3 Brainstorming Methods That Really Work

What do you envision when you think of brainstorming?  A stream of disconnected thoughts spilling from your mind to a page?  A group of people randomly bouncing ideas off of each other?

That kind of free-thinking is useful in some situations.  Giving voice to the thoughts helps to crystallize them.  And the power of collaboration transforms a crazy idea into a meaningful product.

But sometimes free-form brainstorming yields more questions than answers … creates more confusion than clarity.

Structured brainstorming methods often yield a more realistic view of the situation, and one that lends itself to plans and solutions.

These three brainstorming methods are my favorite because they have boundaries while still leaving room for God to weave His creative influence into the thoughts.  Try one the next time you need to #stormyourbrainsout.

Sticky Note Wall

This is my go-to brainstorming method!  Visual, interactive …. plus … OFFICE SUPPLIES!!  (You have  an office supply addiction, too, don’t you??) Grab some 3 x 3 square sticky notes in different colors, clear out some space on a smooth wall and start writing every idea in your head on a note.  Then arrange them in endless combinations until they make sense.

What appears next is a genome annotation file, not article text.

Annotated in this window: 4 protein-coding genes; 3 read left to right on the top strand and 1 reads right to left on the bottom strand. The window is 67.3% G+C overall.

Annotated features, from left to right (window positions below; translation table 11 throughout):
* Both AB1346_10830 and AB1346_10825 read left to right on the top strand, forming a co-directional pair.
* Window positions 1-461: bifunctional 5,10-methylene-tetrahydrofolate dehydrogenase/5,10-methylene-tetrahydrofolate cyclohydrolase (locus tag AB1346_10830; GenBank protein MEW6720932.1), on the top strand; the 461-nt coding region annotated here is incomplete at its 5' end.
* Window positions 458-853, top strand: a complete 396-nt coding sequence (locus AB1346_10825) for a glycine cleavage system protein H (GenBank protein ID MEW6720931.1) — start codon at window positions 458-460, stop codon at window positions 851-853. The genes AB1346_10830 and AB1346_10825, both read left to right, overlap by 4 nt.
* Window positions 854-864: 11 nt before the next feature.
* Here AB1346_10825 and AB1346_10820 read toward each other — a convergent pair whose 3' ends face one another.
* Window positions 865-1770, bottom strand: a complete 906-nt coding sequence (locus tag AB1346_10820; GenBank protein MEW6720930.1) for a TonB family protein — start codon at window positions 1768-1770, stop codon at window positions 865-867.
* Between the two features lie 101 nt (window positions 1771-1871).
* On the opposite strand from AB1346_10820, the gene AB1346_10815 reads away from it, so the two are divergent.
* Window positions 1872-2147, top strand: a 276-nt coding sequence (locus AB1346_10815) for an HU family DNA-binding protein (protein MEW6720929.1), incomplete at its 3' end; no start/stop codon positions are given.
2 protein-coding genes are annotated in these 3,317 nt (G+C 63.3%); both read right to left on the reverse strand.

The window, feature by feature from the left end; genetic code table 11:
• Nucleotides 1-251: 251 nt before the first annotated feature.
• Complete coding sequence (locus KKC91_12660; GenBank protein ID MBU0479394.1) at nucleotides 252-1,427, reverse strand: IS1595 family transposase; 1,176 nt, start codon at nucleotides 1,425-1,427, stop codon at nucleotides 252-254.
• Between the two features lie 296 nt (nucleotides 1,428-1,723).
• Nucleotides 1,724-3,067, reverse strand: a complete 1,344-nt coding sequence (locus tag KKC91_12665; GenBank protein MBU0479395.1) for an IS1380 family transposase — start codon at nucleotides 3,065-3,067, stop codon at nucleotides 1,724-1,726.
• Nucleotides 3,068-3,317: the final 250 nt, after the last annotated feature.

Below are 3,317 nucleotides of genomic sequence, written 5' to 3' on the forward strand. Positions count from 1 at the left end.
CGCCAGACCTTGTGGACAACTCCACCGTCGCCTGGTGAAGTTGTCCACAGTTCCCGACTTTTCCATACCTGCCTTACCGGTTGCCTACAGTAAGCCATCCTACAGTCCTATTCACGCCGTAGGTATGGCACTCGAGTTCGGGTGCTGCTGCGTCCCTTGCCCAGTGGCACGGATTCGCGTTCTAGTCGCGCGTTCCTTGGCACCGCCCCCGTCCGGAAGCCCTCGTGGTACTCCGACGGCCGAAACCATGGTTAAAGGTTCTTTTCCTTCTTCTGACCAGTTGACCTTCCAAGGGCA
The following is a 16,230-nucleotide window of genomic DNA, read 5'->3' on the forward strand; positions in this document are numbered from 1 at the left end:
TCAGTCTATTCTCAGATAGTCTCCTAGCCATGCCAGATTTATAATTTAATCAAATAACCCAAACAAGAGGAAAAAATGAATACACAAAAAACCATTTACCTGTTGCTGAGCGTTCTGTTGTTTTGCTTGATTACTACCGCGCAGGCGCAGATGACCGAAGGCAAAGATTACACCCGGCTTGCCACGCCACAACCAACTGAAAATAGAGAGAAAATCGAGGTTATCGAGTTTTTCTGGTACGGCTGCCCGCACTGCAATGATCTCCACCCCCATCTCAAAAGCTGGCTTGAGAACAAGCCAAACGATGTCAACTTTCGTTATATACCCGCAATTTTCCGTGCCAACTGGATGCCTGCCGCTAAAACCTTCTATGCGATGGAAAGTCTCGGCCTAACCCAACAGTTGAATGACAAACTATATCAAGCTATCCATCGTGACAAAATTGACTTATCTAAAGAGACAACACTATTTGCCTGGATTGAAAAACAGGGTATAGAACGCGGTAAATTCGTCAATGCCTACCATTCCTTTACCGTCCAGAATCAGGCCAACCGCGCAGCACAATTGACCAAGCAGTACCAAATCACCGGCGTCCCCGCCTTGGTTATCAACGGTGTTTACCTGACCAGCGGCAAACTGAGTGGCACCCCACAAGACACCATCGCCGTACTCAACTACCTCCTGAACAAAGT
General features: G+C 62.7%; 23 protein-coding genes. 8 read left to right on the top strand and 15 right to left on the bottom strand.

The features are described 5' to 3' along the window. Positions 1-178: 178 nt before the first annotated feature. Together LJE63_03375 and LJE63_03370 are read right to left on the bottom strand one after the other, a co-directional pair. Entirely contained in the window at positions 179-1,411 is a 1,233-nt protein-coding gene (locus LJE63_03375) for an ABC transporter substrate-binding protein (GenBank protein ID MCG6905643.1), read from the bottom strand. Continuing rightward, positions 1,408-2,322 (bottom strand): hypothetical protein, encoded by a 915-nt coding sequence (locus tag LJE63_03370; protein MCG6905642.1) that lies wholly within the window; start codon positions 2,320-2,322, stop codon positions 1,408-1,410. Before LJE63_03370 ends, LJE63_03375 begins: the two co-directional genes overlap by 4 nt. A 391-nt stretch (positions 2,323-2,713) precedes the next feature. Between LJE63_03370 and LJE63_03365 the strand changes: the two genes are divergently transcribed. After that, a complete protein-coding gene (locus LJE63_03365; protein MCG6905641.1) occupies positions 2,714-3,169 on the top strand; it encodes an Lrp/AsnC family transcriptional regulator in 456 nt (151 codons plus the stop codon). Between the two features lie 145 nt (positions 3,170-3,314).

Tips:

  • Color-code your notes by sub-topic or by person responsible for the action, or when they need to be done
  • Use a large mirror or glass door, draw grids, boxes or circles with a dry erase marker to help organize your notes
  • If you don’t have much space, use an 11 x 17 sheet of paper and small sticky notes.

Especially good for:

  • Creating a timeline or schedule
  • Arranging information in modules or chapters
  • People who are kinesthetic learners (you learn best when you interact with information)

Mind-Mapping

When there are too many ideas floating around in your head, capture them using a mind map. Check out this post for some resources to help.

Tips:

  • Let your thoughts and ideas flow from bubble to bubble without worrying too much about how they connect.  You can organize them later.
  • Keep drilling down until you get to individual action steps

Especially good for:

  • Developing a strategy or action plan
  • Laying out a story or series

Cubing

Like examining a cube from all six sides, look at your topic or issue through these six perspectives:

  1. Describe it.
  2. Compare it.
  3. Associate it.
  4. Analyze it.
  5. Apply it.
  6. Argue for and against it.

Does that give you fresh insight? Do you see helpful patterns emerging? Learn more about cubing in this article from the University of North Carolina Writing Center.

Tips

  • Stretch your perspectives beyond the obvious first thoughts.
  • Don’t edit repeat thoughts that show up in multiple perspectives.  Those will bring the most clarity

Especially good for:

  • Developing a vague idea
  • Making a complex decision

 

STORM YOUR BRAINS OUT

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